By Kristine Kelleher

Two Russia-born U.S. citizens, Sergey Nefedov from Anchorage, Alaska, and Mark Shumovich from Bellevue, Washington, were arrested for allegedly operating a scheme to illegally export nearly half a million dollars’ worth of snowmachines and associated parts from the United States to Russia without the required export authorization and approvals through the company Absolut Auto Sales LLC.

Details of the Scheme

“As alleged in the indictment, the defendants engaged in a scheme to evade export restrictions by smuggling hundreds of thousands of dollars’ worth of snowmachines and associated parts to Russia,” said Assistant Attorney General Matthew G. Olsen of the Justice Department’s National Security Division. “This matter is the latest example of our commitment to hold accountable those who violate sanctions laws and our determination to impose costs on the Russian government for its unjustified invasion of Ukraine.”

According to the indictment, Nefedov and Shumovich sought to buy 17 snowmachines and parts from multiple American distributors with the intent to export them to Russia through Hong Kong, claiming they were bound for South Korea on behalf of an Alaska-licensed tour company called Alaska Sled Tours LLC between March 2022 and May 2023. The violators conspired with those doing business in Russia and Hong Kong to evade the U.S. export restrictions that were imposed on luxury goods (Executive Order 14068). Because snowmachines are considered luxury goods (determined by their HTS code within the EAR), this transaction required prior US Government approval following Russia’s invasion of Ukraine on Feb. 24, 2022. Exporting to an intermediary in Hong Kong does not absolve exporters from complying with US export regulations.

Apparently, Shumovich had been involved in shipping snowmachines and parts to Russia before the sanctions. However, once the sanctions hit there was a need to get creative and that first attempt to bypass the restrictions was in 2022 with his regular shipping company by sending them first to Hong Kong. However, an employee “refused to ship the snowmachines, explaining … that companies that had previously shipped to Russia and now ship to China or Korea are facing delays and closer scrutiny, and that the employee did not believe the container would pass U.S. customs.” Instead of applying for and obtaining the necessary export licenses, Shumovich decided to look for a new logistics company and “attempted to ship approximately $475,000 worth of snowmachines and associated parts to a Hong Kong-based company to fulfill an order for Alaska Sled Tours LLC.”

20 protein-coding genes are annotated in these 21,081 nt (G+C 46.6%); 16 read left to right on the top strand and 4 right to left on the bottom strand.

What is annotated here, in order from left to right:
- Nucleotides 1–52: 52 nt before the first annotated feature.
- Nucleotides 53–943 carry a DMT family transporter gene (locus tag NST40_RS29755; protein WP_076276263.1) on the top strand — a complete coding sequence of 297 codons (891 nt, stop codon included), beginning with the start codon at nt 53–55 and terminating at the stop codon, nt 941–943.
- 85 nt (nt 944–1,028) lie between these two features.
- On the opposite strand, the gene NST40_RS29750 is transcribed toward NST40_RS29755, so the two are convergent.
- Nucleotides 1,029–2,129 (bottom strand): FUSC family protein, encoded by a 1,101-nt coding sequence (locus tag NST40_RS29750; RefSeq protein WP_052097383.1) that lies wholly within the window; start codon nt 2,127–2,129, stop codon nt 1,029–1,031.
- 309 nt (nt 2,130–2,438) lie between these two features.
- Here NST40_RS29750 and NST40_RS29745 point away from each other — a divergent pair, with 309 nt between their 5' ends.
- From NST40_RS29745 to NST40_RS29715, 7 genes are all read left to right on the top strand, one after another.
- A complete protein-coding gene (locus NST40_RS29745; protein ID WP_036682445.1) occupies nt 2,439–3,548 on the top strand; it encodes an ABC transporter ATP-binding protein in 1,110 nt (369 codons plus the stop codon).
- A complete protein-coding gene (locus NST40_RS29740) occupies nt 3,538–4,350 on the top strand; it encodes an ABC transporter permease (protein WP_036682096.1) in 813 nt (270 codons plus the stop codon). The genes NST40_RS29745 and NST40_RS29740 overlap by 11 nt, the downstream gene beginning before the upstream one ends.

Fun Fact

Being a subtropical climate, snow is very rare in Hong Kong. So rare in fact that 1975 was the last time light snow was reported on Tai Mo Shan Mountain.

Bottom line, snowmachines to Hong Kong = Red Flag!

Investigation and Charges

The US Government was able to access electronic documents, including communications involving the two men and unidentified co-conspirators in China and Russia, which showed that the snowmachines were destined for Russia. The findings also implied that the pair were well versed in export controls, even telling their freight forwarder that the goods needed to “transit a third country” because deliveries to Russia “have been stopped.” Both knew the regulations well enough to identify that shipments of the snowmachines to Hong Kong were NLR (No License Required); which led the freight forwarder to file inaccurate information and false filings to the US authorities by concealing the true Russian end user and ultimate destination of the goods. Both individuals conspired with others in Russia and Hong to evade sanctions. The pair worked with a Russian national in Hong Kong to ship the items there which were then re-exported onto Russia.

“This seizure of snowmachines and the coordinated investigation led to the disruption and identification of a transnational criminal network attempting to circumvent Russian sanctions,” said Special Agent in Charge Robert Hammer, who oversees Homeland Security Investigations (HSI) operations in the Pacific Northwest.

Both face charges of smuggling, money laundering, and violating export laws related to Russia’s invasion of Ukraine; with the US authorities seizing all the snowmachines and associated parts who are seeking to forfeit the snowmachines for transfer to Ukraine.

It is important to note that the interagency law enforcement task force dedicated to enforcing sanctions since the invasion of Ukraine is the Justice Department’s Task Force KleptoCapture. They have been tasked with targeting Russian oligarchs aligned with the Kremlin and have seized more than $500 million of luxurious items such as yachts and lavish homes.

Takeaways for US Suppliers & Companies

  • Even domestic sales and shipments can result in your product ending up in sanctioned territories Even domestic sales and shipments can result in your product ending up in sanctioned territories – Always KYC – Know Your Customer!
  • Be aware of Red Flags and if something does not seem right, follow up!
  • Items do not lose their country-of-origin status whether exported directly or indirectly
  • Profiting through illegal activities and evading prohibitions results in negative publicity, penalties and fines!

Need more help navigating export regulations and avoiding sanctions violations like the snowmachine case? Schedule a no-charge consultation with one of our team members today.

Reference: District of Alaska | Two Russia-Born U.S. Citizens Arrested for Conspiring to Send $500,000 Worth of Luxury Goods to Russia | United States Department of Justice

Kristine Kelleher is a Trade Compliance Consultant for Export Solutions -- a full-service consulting firm specializing in U.S. import and export regulations.